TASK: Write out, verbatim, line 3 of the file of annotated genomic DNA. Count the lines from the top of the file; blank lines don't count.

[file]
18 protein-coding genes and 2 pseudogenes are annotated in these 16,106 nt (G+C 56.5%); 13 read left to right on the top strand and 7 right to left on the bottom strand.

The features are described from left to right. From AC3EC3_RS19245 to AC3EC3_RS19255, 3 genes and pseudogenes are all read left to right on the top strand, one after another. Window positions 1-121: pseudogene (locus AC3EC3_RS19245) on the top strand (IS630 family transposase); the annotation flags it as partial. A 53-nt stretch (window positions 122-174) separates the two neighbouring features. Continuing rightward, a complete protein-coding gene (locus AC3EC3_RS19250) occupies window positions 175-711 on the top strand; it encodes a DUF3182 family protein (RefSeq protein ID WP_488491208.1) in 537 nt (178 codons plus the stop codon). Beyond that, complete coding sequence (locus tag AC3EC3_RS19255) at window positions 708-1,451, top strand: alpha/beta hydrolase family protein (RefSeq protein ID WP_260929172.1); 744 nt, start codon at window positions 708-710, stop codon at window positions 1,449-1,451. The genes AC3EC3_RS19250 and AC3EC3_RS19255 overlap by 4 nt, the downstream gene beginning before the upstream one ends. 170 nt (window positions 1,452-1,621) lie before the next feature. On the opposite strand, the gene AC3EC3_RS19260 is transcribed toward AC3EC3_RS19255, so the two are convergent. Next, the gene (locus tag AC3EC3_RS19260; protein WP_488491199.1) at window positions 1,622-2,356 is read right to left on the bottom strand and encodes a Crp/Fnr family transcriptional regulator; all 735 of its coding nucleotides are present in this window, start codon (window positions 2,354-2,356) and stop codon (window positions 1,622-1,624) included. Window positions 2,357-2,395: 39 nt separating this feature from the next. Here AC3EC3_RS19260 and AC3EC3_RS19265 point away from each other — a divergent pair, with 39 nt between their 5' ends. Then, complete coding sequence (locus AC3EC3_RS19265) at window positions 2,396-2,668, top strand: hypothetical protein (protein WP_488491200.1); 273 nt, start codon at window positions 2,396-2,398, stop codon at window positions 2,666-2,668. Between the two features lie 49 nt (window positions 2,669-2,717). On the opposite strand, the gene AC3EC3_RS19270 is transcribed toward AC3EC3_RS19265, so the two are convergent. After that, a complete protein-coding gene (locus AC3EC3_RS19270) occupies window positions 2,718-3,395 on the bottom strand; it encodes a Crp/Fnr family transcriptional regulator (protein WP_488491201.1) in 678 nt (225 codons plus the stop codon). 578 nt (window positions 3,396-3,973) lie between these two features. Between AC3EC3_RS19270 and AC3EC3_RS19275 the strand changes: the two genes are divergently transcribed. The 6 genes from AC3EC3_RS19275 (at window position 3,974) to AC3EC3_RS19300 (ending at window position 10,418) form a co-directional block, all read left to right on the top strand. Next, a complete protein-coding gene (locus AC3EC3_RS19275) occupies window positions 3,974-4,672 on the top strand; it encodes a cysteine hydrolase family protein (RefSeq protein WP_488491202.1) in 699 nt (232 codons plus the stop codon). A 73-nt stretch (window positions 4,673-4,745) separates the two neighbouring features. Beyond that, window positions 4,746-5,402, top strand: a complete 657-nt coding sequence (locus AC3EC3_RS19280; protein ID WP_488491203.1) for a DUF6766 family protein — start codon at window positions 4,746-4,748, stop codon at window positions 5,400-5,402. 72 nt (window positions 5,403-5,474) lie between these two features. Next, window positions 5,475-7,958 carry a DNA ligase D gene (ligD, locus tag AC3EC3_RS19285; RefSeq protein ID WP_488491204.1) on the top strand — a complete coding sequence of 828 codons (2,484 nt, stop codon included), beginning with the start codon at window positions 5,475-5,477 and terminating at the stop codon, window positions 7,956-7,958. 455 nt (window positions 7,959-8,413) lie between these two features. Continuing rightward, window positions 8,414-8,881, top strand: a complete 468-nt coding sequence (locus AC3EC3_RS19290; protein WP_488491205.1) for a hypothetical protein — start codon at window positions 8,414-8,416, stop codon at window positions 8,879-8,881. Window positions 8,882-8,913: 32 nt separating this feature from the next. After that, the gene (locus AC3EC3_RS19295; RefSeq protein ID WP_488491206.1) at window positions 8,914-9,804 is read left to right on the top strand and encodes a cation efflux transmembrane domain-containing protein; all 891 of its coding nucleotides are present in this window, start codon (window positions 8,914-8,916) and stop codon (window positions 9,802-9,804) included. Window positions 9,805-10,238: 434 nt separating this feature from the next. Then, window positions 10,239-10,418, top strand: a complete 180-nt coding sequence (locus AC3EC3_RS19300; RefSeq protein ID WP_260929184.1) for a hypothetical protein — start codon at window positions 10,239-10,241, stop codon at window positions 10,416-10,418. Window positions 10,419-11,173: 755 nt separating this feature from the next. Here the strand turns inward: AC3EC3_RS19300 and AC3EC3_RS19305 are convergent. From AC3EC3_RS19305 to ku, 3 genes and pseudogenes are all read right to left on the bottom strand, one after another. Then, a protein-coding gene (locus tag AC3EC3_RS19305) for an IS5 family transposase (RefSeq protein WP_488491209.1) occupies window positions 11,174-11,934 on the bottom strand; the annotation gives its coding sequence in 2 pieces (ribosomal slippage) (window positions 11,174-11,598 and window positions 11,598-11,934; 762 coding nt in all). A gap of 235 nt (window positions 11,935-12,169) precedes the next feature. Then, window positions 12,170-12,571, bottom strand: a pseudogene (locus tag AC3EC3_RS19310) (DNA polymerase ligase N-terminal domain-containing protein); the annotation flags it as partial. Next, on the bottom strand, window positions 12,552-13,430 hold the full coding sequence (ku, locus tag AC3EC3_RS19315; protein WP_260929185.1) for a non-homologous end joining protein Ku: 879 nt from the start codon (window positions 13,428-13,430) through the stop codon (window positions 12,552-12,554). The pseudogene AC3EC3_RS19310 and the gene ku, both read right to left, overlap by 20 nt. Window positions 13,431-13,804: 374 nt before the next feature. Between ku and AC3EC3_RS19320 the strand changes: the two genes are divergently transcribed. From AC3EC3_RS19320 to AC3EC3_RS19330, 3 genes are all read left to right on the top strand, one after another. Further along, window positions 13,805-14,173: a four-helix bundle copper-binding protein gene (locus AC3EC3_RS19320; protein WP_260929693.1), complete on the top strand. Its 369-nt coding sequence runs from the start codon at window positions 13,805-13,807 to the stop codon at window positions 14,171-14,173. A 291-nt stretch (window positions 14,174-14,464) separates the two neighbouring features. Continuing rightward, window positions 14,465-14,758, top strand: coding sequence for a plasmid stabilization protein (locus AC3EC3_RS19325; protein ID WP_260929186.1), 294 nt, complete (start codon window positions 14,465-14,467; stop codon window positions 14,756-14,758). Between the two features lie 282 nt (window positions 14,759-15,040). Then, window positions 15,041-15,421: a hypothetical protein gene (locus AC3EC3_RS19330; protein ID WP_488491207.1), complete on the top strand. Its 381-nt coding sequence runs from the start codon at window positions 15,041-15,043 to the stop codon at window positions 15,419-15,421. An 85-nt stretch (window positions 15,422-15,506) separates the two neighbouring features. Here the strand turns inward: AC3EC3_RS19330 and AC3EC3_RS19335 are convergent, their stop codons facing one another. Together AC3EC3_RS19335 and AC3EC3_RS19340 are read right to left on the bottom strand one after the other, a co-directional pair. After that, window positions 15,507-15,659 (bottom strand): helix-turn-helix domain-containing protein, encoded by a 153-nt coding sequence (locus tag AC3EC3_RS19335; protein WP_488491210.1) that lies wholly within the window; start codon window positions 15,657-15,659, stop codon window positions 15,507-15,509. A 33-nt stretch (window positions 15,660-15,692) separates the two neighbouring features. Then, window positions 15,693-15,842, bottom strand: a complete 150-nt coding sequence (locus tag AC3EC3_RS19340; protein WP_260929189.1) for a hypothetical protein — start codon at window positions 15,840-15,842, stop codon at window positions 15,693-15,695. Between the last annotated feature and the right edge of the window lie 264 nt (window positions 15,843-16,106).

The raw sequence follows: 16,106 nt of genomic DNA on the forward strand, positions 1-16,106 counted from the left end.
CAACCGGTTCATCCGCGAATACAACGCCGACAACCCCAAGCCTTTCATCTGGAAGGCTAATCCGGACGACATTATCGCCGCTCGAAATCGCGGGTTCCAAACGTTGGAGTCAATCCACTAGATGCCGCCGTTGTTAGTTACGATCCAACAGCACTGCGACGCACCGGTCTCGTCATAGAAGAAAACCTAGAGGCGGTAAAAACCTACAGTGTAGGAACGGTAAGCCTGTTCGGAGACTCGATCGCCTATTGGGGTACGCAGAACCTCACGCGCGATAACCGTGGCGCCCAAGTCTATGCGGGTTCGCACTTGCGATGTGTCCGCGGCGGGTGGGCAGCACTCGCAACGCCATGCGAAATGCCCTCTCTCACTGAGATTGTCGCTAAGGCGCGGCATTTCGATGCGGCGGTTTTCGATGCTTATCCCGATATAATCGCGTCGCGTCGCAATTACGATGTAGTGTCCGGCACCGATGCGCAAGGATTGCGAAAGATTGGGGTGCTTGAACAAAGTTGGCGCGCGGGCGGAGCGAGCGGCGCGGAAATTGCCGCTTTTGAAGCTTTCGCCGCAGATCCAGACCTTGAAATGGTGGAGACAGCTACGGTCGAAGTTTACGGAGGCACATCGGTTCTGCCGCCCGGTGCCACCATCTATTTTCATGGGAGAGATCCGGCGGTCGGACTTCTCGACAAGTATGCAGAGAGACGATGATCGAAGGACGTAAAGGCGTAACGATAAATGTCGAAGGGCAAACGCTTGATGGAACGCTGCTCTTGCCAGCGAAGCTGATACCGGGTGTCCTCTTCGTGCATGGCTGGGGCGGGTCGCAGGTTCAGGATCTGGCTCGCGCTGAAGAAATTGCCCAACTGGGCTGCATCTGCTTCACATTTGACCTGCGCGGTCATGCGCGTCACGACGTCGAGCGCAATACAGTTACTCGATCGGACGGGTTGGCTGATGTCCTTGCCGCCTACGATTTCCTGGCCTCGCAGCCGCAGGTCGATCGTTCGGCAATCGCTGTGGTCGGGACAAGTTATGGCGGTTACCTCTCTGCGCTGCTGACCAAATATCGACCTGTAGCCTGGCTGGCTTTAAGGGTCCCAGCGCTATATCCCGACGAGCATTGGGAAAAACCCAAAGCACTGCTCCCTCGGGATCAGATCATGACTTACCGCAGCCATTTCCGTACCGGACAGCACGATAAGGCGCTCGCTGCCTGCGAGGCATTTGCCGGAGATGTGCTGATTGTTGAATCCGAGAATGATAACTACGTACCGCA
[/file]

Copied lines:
The raw sequence follows: 16,106 nt of genomic DNA on the forward strand, positions 1-16,106 counted from the left end.